Find Part 1 of my recap here.
Despite a topsy-turvy start and some tumultuous weather, I was excited to begin racing. Hershey’s course has mostly stayed the same over the years: runners wind through the Entertainment Complex parking lot and along Hersheypark Drive for the first three miles (although this is the flattest section of the route, there are still several small hills to be found) before turning into the park itself (by far my favorite part of the race).
Hersheypark is home to several small, steep hills, but the adrenaline rush in that early part of the race is more than enough to help push past those particular inclines. Having worked at the park one summer, I love seeing it when it is (mostly) empty.
Around mile four, the course detours into the residential neighborhood that rims ZooAmerica (and yes, you can smell the animals). Mile four also marks the first “oh crap” hill of the course—grade wise it’s not too bad, but it’s on a fairly ho-hum section of road.
Throughout the park and the surrounding neighborhood, we were buffered from the wind. Heading into mile five, however, we were headed into wide open country, where the wind howled wildly. Still, I was more focused on cruising over the hills than battling the weather. My drive led me to ignore my planned walk intervals. I had intended to replicate my marathon training intervals (run 9:00 minutes/walk 1:00), but I was on such a runner’s high that I didn’t stop for the first five miles. Soon, however, I was tiring.
Miles 5-13.1 are comprised of various hills, beautiful pastoral scenes, hills, downtown Hershey, and more hills. Thanks to Mother Nature, miles 5-13.1 were also windier than the first part of the course. Yay for us!
I have to hand it to Hershey though for having some of the best organized water stops of any race I have run. Spaced out every two to three miles, I found them more than adequate in the cooler temperature (I was, however, carrying my own disposable water bottle through mile 11). This year us middle-of-the-packers got pure, undiluted Gatorade filled to the rim of our cups. I couldn’t take down all the liquid at once without stopping, so I only drank half of each cup.
When we reached the Milton Hershey campus (always the most defeating part of the course, in my opinion, due to the plethora of hills and generic rural terrain), the students were full of energy: truly the best spectators ever. Wrapped in blankets to buffer the cold, they hooted and hollered with so much gusto, I couldn’t help but smile.
|Yep, it was pretty much the same post-race scene this year as last, right down to the menu.|
The much touted chocolate aid station was right before a turn leading around the perimeter of the park. I grabbed a mini Hershey bar for later (I knew I couldn’t eat it while running without regretting it), but I must have dropped it while trying to put it in my pocket, because it was nowhere to be found when I finished. Bummer!
Per usual, the last mile of the course was killer, but I was determined to make my sub-2:00:00 goal time. Throughout the race I had worn a pace band, and I had checked it quickly at each mile marker. I was on track during the entire run, but I knew I would be tired in the final stretch. I took a quick walk break up the hill by Chocolate World AND in the parking lot before the tram circle (that parking lot was a major wind tunnel) before picking up the pace for my last half mile. In a stroke of genius, I had set up my iPod playlist so that “Don’t Stop Me Now,” my personal anthem of the 2013 Hershey Half, started to play right around the 1:58:30 mark. As soon as I heard those opening notes, I began my sprint on the outside of Hersheypark Stadium. I knew I was SO CLOSE to meeting my goal. I would either just make it or just go over the 2 hour mark.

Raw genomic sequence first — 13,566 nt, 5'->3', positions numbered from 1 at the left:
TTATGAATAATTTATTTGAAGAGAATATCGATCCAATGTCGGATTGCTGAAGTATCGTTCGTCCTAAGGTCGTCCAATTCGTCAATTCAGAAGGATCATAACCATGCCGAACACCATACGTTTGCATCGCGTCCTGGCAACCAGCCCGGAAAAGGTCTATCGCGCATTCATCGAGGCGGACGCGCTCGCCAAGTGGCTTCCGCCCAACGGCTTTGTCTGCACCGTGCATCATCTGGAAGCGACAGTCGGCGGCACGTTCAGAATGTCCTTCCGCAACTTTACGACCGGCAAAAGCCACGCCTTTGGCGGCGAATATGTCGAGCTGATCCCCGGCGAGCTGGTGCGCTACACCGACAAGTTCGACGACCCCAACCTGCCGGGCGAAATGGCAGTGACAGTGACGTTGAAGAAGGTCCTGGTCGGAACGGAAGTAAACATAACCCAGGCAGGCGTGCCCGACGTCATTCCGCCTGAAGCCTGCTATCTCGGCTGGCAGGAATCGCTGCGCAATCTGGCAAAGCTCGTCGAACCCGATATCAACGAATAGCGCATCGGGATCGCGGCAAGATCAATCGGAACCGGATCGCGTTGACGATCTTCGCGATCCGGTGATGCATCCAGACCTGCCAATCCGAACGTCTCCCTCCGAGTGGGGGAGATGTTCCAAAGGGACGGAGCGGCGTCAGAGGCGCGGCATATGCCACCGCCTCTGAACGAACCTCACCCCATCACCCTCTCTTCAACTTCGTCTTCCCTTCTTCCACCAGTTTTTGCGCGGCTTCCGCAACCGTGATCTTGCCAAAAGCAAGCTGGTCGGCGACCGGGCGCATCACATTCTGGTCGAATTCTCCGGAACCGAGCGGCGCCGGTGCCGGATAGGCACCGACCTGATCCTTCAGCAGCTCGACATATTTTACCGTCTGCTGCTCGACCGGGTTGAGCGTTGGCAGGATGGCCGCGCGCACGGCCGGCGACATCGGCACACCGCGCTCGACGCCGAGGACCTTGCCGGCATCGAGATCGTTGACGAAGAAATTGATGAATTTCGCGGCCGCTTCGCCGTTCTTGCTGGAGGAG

Thankfully, it was the former: I finished in 1:59:24, twelve minutes faster than last year’s time. Given the wind and my pre-race stress, I am a little shocked that I made it. And ecstatic!!!
At the race finish, I was awarded my medal by Everest, this year’s Miracle Child. I love that a portion of the proceeds from Hershey races go to such worthy causes! You can visit the Chocolate Town Challengessite to learn more. I think I might have scared that precious dear—I was practically sobbing from the joy of netting my goal time!
|Our race medal and tee were pretty rad!|
Before leaving, I grabbed my mylar blanket (a godsend in the wind) and goodie bag, and I was outta there!
I had other things to do… like gorge on carbs and party in the park.
|I didn't take pictures during the actual race, but I did have the opportunity to goof off afterward.|
*If you like flat and fast, this is not the course for you. I happen to enjoy hills, for all of my griping about them.
Packet Pick-up: F/B
Post-Race Experience: B
Event Organization: D/A
Overall Grade: B
My grades for Hershey stay the same this year for the course and post-race experience. Packet pick-up was a pickle: while getting my actual bib was easy peasy, the hurdles leading up to it were pretty darn irritating. If it wasn’t broke, Hershey, you shouldn’t have fixed it (and the same goes for race morning): please, dear goodness, go back to your old system for 2015’s race.
Aid stations, volunteers (including an adorable towheaded child at mile 11.5 offering up tissues to passing runners) and goodie bag pick-up were impeccably organized, but the issues with the porta potties and gated participant area were impossible to overlook.
Consequently, my overall grade for Hershey goes down to a B. If the race organizers can work out the kinks from this year, I will gladly bump it back into A territory for 2015!